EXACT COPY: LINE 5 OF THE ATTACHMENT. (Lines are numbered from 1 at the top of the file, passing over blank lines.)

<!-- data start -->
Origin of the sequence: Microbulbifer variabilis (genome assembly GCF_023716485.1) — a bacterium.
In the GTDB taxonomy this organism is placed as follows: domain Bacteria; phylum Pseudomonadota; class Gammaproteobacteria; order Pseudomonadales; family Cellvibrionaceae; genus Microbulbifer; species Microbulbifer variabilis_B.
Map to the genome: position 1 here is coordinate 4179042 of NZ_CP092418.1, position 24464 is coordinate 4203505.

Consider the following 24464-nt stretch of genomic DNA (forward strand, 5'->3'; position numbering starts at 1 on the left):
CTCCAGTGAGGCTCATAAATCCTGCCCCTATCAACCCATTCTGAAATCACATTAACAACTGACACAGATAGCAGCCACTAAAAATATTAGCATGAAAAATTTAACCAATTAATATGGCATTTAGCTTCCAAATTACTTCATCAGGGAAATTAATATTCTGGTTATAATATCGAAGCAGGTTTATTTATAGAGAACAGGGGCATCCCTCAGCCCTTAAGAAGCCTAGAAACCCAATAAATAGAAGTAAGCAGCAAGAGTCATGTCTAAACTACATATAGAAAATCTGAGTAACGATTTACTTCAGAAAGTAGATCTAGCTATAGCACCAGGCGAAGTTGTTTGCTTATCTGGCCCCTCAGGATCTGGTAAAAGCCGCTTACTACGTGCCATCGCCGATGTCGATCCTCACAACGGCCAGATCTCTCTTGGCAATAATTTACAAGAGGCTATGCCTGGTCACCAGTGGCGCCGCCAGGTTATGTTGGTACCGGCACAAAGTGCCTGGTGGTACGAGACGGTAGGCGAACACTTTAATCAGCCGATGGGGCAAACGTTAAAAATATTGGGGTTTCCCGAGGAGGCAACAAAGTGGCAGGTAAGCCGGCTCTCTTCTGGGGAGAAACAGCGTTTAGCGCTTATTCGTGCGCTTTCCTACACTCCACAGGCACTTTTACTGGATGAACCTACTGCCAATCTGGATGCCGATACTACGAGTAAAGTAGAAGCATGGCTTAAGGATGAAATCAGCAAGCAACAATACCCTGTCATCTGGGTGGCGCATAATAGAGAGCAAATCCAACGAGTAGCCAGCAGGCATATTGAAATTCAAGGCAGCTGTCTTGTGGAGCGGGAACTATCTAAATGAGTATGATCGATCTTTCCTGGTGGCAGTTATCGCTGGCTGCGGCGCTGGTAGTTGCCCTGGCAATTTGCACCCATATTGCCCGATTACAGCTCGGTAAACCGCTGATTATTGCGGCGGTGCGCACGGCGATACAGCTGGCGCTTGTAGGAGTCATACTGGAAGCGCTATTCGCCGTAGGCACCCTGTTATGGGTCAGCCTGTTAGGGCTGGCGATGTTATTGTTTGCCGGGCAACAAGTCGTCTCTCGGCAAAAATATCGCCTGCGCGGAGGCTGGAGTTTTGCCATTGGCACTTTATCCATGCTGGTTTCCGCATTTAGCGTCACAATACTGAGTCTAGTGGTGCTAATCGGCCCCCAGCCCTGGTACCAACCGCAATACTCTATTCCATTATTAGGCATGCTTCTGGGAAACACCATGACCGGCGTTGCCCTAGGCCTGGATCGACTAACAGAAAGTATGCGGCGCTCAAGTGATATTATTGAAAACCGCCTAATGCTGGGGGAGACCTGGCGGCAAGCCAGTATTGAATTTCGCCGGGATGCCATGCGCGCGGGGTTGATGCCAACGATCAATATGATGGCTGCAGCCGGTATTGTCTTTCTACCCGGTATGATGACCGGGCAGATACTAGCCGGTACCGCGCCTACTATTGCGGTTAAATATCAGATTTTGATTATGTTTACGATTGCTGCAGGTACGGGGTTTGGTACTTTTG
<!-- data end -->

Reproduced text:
CTCCAGTGAGGCTCATAAATCCTGCCCCTATCAACCCATTCTGAAATCACATTAACAACTGACACAGATAGCAGCCACTAAAAATATTAGCATGAAAAATTTAACCAATTAATATGGCATTTAGCTTCCAAATTACTTCATCAGGGAAATTAATATTCTGGTTATAATATCGAAGCAGGTTTATTTATAGAGAACAGGGGCATCCCTCAGCCCTTAAGAAGCCTAGAAACCCAATAAATAGAAGTAAGCAGCAAGAGTCATGTCTAAACTACATATAGAAAATCTGAGTAACGATTTACTTCAGAAAGTAGATCTAGCTATAGCACCAGGCGAAGTTGTTTGCTTATCTGGCCCCTCAGGATCTGGTAAAAGCCGCTTACTACGTGCCATCGCCGATGTCGATCCTCACAACGGCCAGATCTCTCTTGGCAATAATTTACAAGAGGCTATGCCTGGTCACCAGTGGCGCCGCCAGGTTATGTTGGTACCGGCACAAAGTGCCTGGTGGTACGAGACGGTAGGCGAACACTTTAATCAGCCGATGGGGCAAACGTTAAAAATATTGGGGTTTCCCGAGGAGGCAACAAAGTGGCAGGTAAGCCGGCTCTCTTCTGGGGAGAAACAGCGTTTAGCGCTTATTCGTGCGCTTTCCTACACTCCACAGGCACTTTTACTGGATGAACCTACTGCCAATCTGGATGCCGATACTACGAGTAAAGTAGAAGCATGGCTTAAGGATGAAATCAGCAAGCAACAATACCCTGTCATCTGGGTGGCGCATAATAGAGAGCAAATCCAACGAGTAGCCAGCAGGCATATTGAAATTCAAGGCAGCTGTCTTGTGGAGCGGGAACTATCTAAATGAGTATGATCGATCTTTCCTGGTGGCAGTTATCGCTGGCTGCGGCGCTGGTAGTTGCCCTGGCAATTTGCACCCATATTGCCCGATTACAGCTCGGTAAACCGCTGATTATTGCGGCGGTGCGCACGGCGATACAGCTGGCGCTTGTAGGAGTCATACTGGAAGCGCTATTCGCCGTAGGCACCCTGTTATGGGTCAGCCTGTTAGGGCTGGCGATGTTATTGTTTGCCGGGCAACAAGTCGTCTCTCGGCAAAAATATCGCCTGCGCGGAGGCTGGAGTTTTGCCATTGGCACTTTATCCATGCTGGTTTCCGCATTTAGCGTCACAATACTGAGTCTAGTGGTGCTAATCGGCCCCCAGCCCTGGTACCAACCGCAATACTCTATTCCATTATTAGGCATGCTTCTGGGAAACACCATGACCGGCGTTGCCCTAGGCCTGGATCGACTAACAGAAAGTATGCGGCGCTCAAGTGATATTATTGAAAACCGCCTAATGCTGGGGGAGACCTGGCGGCAAGCCAGTATTGAATTTCGCCGGGATGCCATGCGCGCGGGGTTGATGCCAACGATCAATATGATGGCTGCAGCCGGTATTGTCTTTCTACCCGGTATGATGACCGGGCAGATACTAGCCGGTACCGCGCCTACTATTGCGGTTAAATATCAGATTTTGATTATGTTTACGATTGCTGCAGGTACGGGGTTTGGTACTTTTG